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Subject: Re: [boost] [filesystem] Request for comments on proposed relative() function
From: Yakov Galka (ybungalobill_at_[hidden])
Date: 2014-05-16 03:21:10

On Fri, May 16, 2014 at 3:53 AM, Gavin Lambert <gavinl_at_[hidden]>wrote:

> On 16/05/2014 00:44, quoth Yakov Galka:
> One problem with boost filesystem is the lack of theoretical foundation.
> There kind of is one if you look at the Definitions section at
> I'm not completely convinced that the implemented methods actually obey
> this though, nor that they are necessarily wrong in not doing so. :)

It is simply not enough. Every path-related wording is syntax related
rather than semantics defining. It does not define what path concatenation
means, thus leaving stuff like "c:" / "d:" unspecified. In the end, the
wording of operator / says simply that it "adds a separator when needed". I
believe that the word "separator" shall not even exist in the documentation.

In the best you can use the Definitions section to work with generic paths
only. There is nothing to infer what "[A.B]F.TXT"/"[D]" should do on

> relative("c:/a/b", "c:/") = "a/b"
Absolutely, this was a write-in-progress bug :)

  relative("c:a/b", "d:/") = "c:a/b"
Yes, this is implied by my definition: "d:/" / "c:a/b" = "c:a/b"

  relative("c:a/b", "c:/") = "a/b"
> ... Though I accept that this third case may be borderline; alternatively
> it should return the same as case 2.)

My point is that defining relative() in isolation is a way to no-where.
Your example does not satisfy "c:/" / "a/b" = "c:a/b", so it is incorrect.
It should be "c:a/b" or NaP, depending on the way you define concatenation.

> Also I'm dubious whether allowing the base-path of relative() to be itself
> relative is useful in any way. In particular the case
> relative(absolute-path, relative-path) seems nonsensical; at best it should
> probably return the unmodified absolute-path.

It is perfectly defined by my definition and returns the absolute-path.

Though I suppose for consistency with absolute/canonical, relative() could
> use absolute(base) as its base internally, which would produce reasonable
> results (albeit somewhat dependent on filesystem state -- but that's not
> unexpected when dealing with relative paths).

It is unexpected for me -- when I'm dealing with paths I don't want to
access the filesystem at all, unless I specifically say that.

> ...
> I'm not sure how the Linux filesystem in general behaves, but the shell
> typically appears to do the same thing -- cd into a symlinked folder
> followed by "cd .." gets you back to your original folder, not the parent
> of the symlink target.

What cd does depends on the shell. Don't know of Linux, but on FreeBSD +
sh, AFAIR, cd resolves the paths. Also if I cd to some filesystem node that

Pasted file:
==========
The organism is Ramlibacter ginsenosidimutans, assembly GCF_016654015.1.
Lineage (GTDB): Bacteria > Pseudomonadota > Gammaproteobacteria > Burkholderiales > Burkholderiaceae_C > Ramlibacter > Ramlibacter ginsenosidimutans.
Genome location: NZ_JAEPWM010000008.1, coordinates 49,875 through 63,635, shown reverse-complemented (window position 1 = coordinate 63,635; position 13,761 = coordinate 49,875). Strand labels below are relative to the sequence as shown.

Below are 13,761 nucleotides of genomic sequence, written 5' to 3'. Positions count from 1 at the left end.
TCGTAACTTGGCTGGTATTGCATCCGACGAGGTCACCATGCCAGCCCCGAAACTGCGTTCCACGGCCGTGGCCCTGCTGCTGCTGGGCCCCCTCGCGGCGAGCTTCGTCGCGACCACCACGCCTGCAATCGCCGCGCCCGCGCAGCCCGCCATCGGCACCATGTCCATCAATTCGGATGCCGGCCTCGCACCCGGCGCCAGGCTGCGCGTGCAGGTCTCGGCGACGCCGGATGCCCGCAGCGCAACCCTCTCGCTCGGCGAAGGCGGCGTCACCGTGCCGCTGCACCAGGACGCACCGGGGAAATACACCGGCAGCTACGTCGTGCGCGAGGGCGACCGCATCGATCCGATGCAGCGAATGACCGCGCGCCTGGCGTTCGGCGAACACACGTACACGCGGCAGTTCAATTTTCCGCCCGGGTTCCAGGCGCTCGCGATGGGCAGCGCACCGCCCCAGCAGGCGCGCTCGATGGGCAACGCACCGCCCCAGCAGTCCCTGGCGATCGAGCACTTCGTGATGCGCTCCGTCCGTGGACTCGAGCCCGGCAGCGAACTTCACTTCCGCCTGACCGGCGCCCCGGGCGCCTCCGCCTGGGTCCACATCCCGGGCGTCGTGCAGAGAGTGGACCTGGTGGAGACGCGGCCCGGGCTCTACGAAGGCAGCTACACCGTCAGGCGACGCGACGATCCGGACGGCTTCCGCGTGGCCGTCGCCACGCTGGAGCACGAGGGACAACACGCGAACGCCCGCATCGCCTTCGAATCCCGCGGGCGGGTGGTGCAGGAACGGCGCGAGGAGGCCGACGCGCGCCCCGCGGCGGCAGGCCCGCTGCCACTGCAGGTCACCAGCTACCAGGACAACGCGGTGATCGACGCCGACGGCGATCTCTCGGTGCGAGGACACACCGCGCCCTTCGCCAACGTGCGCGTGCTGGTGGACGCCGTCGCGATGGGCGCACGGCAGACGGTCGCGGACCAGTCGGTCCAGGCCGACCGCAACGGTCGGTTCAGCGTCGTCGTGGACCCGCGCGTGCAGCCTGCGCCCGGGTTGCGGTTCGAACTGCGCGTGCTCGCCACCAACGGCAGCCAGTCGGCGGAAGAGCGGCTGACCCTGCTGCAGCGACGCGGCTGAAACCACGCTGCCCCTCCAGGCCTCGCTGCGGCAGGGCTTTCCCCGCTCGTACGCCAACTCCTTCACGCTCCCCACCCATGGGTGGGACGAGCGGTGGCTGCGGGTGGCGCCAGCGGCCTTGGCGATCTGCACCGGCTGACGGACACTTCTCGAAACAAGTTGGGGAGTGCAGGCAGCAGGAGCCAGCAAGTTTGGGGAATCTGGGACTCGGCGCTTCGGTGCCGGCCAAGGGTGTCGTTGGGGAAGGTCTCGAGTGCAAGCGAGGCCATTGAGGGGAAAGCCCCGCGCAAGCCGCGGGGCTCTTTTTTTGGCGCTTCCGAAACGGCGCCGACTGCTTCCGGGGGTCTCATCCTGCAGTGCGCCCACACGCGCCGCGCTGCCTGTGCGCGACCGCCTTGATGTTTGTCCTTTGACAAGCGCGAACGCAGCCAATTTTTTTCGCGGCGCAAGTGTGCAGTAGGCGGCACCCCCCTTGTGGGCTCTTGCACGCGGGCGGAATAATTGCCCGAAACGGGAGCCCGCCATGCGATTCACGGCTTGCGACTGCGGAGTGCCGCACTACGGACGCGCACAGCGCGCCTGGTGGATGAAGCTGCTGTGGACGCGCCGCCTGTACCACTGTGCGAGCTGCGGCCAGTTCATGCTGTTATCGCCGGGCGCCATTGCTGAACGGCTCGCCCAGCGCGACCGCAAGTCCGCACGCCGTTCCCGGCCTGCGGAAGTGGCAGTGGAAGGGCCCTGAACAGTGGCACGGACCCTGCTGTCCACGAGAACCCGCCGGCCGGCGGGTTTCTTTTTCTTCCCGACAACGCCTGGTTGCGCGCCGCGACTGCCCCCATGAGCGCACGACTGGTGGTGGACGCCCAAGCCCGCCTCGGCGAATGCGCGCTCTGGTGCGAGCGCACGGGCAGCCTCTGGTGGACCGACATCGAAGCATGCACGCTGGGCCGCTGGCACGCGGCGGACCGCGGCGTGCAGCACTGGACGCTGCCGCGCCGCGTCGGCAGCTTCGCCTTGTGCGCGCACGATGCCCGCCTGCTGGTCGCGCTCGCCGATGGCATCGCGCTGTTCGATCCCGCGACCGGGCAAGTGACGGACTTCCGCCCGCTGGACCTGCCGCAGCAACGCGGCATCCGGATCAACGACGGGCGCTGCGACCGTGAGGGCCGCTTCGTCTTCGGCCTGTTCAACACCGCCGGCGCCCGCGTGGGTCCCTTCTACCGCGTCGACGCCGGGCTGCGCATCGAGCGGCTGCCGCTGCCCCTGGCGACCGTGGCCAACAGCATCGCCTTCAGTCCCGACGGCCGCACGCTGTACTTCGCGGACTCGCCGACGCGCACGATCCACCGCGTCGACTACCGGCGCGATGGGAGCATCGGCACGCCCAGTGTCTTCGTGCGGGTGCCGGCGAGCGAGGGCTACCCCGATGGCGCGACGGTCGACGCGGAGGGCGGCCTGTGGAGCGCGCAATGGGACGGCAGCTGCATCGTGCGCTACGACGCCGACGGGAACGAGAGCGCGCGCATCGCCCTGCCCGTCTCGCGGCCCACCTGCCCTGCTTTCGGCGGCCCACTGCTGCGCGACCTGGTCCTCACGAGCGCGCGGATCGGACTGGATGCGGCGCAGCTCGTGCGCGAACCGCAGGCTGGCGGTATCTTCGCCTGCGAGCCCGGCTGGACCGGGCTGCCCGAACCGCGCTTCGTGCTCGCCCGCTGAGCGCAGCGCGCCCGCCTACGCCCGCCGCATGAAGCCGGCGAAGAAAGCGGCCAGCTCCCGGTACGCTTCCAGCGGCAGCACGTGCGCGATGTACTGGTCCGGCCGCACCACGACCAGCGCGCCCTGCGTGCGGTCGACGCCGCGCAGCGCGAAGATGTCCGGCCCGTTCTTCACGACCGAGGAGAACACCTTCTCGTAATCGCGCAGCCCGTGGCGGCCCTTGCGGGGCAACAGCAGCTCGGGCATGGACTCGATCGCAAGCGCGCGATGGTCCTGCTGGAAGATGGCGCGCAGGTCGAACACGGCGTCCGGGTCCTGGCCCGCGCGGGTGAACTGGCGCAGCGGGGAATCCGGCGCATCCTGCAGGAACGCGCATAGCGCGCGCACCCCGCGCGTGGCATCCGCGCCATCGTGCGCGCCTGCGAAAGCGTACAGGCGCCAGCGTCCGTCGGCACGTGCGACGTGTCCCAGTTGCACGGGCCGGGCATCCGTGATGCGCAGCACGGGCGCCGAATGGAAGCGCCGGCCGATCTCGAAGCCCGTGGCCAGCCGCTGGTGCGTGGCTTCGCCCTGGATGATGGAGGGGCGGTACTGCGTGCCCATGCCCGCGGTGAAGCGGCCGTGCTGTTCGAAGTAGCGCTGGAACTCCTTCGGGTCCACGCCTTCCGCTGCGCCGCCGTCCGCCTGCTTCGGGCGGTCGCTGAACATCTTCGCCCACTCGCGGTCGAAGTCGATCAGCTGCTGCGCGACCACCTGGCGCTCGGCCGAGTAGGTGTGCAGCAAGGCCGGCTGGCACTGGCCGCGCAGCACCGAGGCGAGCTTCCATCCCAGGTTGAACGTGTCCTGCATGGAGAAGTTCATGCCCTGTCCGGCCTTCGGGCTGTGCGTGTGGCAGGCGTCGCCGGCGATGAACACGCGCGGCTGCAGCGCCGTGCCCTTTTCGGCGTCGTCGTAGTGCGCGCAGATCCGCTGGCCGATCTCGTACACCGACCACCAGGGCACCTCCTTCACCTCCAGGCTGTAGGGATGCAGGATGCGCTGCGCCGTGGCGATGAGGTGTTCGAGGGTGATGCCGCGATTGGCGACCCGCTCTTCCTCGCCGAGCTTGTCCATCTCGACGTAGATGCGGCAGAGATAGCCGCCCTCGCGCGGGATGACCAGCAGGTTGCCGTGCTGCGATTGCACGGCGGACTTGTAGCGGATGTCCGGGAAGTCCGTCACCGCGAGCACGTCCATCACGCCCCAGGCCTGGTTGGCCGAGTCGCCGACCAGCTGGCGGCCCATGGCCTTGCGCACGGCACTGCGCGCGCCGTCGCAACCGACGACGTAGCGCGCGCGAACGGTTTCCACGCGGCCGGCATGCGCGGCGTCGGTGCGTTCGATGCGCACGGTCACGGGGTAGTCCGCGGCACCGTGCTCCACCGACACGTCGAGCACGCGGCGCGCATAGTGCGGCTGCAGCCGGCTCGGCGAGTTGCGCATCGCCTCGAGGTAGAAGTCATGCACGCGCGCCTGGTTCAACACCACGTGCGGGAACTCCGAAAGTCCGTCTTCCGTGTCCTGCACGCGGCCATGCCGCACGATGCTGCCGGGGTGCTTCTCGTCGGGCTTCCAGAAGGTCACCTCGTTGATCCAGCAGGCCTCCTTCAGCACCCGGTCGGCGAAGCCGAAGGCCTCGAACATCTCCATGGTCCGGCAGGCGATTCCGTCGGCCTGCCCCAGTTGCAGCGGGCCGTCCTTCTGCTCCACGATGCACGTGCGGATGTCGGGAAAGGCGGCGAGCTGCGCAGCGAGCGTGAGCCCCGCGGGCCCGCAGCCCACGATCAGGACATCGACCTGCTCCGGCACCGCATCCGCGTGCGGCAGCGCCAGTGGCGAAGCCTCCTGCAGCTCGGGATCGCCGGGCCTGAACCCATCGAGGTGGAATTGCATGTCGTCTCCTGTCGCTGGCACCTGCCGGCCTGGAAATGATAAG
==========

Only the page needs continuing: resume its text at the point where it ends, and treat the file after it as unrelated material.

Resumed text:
gets deleted, then I cannot "cd .." because the node does not exist
anymore. This is really annoying!

absolute(p,base) illogical
>> --------------------------
>> The case when p.has_root_name() && !p.has_root_directory() makes no
>> sense. I remember that it was once left unspecified. Don't know why it
>> got defined now.
> absolute("c:foo", "c:/bar") == "c:/bar/foo"
> This requires that case.

And absolute("c:foo", "d:/bar") == "c:/bar/foo"... It does not make sense.

Back to the theory, you could define "c:/a" / "c:" = "c:/a" and "c:/a" /
"d:" = "d:" (I think this is what SetCurrentDirectory, but not cd, do), and
then again, our abstract concatenation would do what absolute does, but

> * canonical() -- a better name would be resolve(), cause what it
>> ultimately does is resolving symlinks? Naming it realpath() is also an
>> option.
> ...
> (Perhaps system_complete()? Hard to tell from the docs, as it defines its
> behaviour in terms of a function that does not exist.)

Yes, system_complete, on Windows, resolves ".." and "c:a" correctly. And it
does not resolve symlinks, which is the correct thing on Windows.

> Rationale: by the definitions section, paths are abstract entities
>> detached from the filesystem. Asking for relative(x,y) or x/y are
>> legitimate questions on their own, even if the paths do not exist at the
>> specific point in time and space. Even when x and y are relative to a
>> yet-unknown base. Making them depend on the current filesystem state is
>> error prone.
> I don't think anyone ever suggested relative() should require that the
> path exist. But I don't think that it's unreasonable for it to react to
> the current directory of each drive -- that's the purpose of relative
> paths. (And if you want it to be relative to some other folder, you should
> specify which one explicitly as an absolute path, and then there is no
> dependency on the filesystem.)

This all sounds good, but working with paths relative to an *unknown* base
is useful. Think of some project directory that tries to be relocatable.

 I think most of the points you brought up here aren't really on-topic in
> this particular thread, and would have been better made in a separate
> thread (or by writing your own alternative implementation). I doubt it's
> likely that grand sweeping changes to an existing accepted library would
> get anywhere. But that doesn't mean you couldn't submit an alternative
> intended to supersede it; that's happened in the past.

True, some of them are off-topic. And I do have an alternative path
implementation that I'm using myself, which I might release some day.
However, boost.filesystem already undergone three major versions, and it is
actively pushed to being standardized. So fixing it might be more logical
than introducing another library, that fixes those concrete problems but
presents an entirely different, likely controversial, approach.


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